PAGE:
X hits on this document

# Math Lesson 3: Displaying Data Graphically - page 10 / 11

10 views

0 shares

10 / 11

A data entry is an outlier if it is more than one-and-a-half times the inter-quartile range above Q3 or below Q1.

To find out if the score of 32 is really an outlier, first compute the IQR of the data set for the original scores in Mr. Sneed’s class given in Practice Problem #1a.

IQR = Q3 - Q1 = 82 – 66 = 16 1.5 x IQR = 1.5 x 16 = 24

# Q1 - 24 = 66 – 24 = 42

The score of 32 is below 42, so 32 is an outlier.

# Is 98 an outlier in the other direction?

1.5 x IQR = 1.5 x 16 = 24 Q3 + 24 = 82 + 24 = 106

The score of 98 is less than 106, so 98 is not an outlier.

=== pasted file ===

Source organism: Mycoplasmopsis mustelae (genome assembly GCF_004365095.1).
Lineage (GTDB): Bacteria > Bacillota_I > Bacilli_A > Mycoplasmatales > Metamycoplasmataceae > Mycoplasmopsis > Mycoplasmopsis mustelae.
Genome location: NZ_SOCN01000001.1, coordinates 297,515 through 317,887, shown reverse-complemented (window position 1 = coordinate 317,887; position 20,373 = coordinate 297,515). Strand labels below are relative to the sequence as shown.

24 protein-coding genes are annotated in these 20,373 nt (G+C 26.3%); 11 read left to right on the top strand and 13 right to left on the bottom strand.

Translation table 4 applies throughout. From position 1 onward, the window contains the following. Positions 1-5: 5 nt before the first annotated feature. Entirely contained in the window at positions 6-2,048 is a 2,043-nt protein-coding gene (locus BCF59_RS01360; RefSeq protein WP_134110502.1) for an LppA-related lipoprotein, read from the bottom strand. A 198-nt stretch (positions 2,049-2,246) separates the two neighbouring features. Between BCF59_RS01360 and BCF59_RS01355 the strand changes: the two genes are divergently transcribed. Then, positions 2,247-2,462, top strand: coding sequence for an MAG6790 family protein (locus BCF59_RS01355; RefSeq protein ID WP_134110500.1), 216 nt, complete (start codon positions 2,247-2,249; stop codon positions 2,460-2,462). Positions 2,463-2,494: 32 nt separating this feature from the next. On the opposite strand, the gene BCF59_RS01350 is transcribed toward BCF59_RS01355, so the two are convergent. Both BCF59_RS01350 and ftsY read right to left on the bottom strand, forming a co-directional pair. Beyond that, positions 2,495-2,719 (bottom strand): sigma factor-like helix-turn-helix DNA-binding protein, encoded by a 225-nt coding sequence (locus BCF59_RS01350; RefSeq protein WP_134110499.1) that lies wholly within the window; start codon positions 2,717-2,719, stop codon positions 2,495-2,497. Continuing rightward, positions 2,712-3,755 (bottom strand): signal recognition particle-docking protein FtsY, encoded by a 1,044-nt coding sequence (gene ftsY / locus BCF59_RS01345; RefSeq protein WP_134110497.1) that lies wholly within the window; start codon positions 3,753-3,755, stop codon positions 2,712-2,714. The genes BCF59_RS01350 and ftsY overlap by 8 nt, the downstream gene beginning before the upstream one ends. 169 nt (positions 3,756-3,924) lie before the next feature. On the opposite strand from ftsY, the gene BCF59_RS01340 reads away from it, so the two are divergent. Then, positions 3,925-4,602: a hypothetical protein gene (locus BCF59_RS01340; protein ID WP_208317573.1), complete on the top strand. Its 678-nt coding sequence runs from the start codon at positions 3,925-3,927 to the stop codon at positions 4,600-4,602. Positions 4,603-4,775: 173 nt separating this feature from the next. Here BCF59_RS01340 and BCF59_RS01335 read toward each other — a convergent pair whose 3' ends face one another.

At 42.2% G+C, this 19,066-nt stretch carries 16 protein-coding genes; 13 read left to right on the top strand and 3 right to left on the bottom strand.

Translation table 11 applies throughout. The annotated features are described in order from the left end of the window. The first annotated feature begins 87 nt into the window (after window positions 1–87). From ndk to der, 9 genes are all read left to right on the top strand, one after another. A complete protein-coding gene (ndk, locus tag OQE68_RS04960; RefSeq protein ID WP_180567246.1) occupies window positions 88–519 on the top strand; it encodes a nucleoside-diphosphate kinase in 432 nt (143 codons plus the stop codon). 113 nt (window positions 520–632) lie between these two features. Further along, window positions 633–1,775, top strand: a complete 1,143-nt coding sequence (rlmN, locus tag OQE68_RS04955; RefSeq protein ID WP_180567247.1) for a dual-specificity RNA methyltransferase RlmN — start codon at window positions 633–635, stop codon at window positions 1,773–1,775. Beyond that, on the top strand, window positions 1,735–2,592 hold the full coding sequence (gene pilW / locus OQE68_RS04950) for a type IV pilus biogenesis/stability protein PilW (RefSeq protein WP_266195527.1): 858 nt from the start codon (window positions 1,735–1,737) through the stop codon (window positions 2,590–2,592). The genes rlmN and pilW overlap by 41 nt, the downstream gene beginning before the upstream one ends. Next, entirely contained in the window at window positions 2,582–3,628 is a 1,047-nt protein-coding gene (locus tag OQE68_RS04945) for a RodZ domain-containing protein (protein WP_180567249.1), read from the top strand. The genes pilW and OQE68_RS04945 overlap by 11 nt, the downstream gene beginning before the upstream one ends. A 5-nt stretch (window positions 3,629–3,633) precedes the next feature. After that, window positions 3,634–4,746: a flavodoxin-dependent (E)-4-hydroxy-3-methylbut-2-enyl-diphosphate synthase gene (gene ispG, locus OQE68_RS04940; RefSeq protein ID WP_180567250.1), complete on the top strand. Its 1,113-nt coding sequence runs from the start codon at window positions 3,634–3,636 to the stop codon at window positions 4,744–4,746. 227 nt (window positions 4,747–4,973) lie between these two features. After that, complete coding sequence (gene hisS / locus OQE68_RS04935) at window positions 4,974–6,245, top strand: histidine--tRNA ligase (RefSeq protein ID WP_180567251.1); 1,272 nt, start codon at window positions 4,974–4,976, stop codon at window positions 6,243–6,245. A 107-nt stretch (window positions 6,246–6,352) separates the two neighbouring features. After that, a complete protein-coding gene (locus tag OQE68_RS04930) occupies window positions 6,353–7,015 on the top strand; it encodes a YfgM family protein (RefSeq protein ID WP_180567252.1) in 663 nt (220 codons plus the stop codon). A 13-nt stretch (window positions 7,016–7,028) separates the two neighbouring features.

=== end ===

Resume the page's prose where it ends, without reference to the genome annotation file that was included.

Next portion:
# Practice problem:

7. In “Ages of Oscar-Winning Best Actors and Actresses” (Mathematics Teacher magazine) by Richard Brown and Gretchen Davis, stem-and-leaf plots are used to compare the ages of actors and actresses at the time they won Oscars. Below are the ages for 34 recent Oscar winners in each gender category:

# Actors:

32 37 36 51 53 33 61 35 45 55 39 76 37 42 40 32 32 60 38 56 48 48 40 43 62 43 42 44 41 56 39 46 31 47

Actresses: 50 44 35 80 26 28 41 21 61 38 49 33 74 30 33 41 31 35 41 42 37 26 34 34 35 26 61 60 34 24 30 37 31 27

• a)

Construct a back-to-back stem-and-leaf plot for the above data, using the tens digits for the stems. Discuss shape, center and spread for each data set, comparing the two sets and discussing any differences you see.

• b)

Construct two box-and-whisker plots on the same graph to compare ages of actors and actresses at the time they won Oscars. What do you observe? Write a short paragraph discussing the bottom 25% of ages, the middle 50% of ages and the top 25% of ages, and discuss difference you observe in the data sets. What conclusions can you draw?

• c)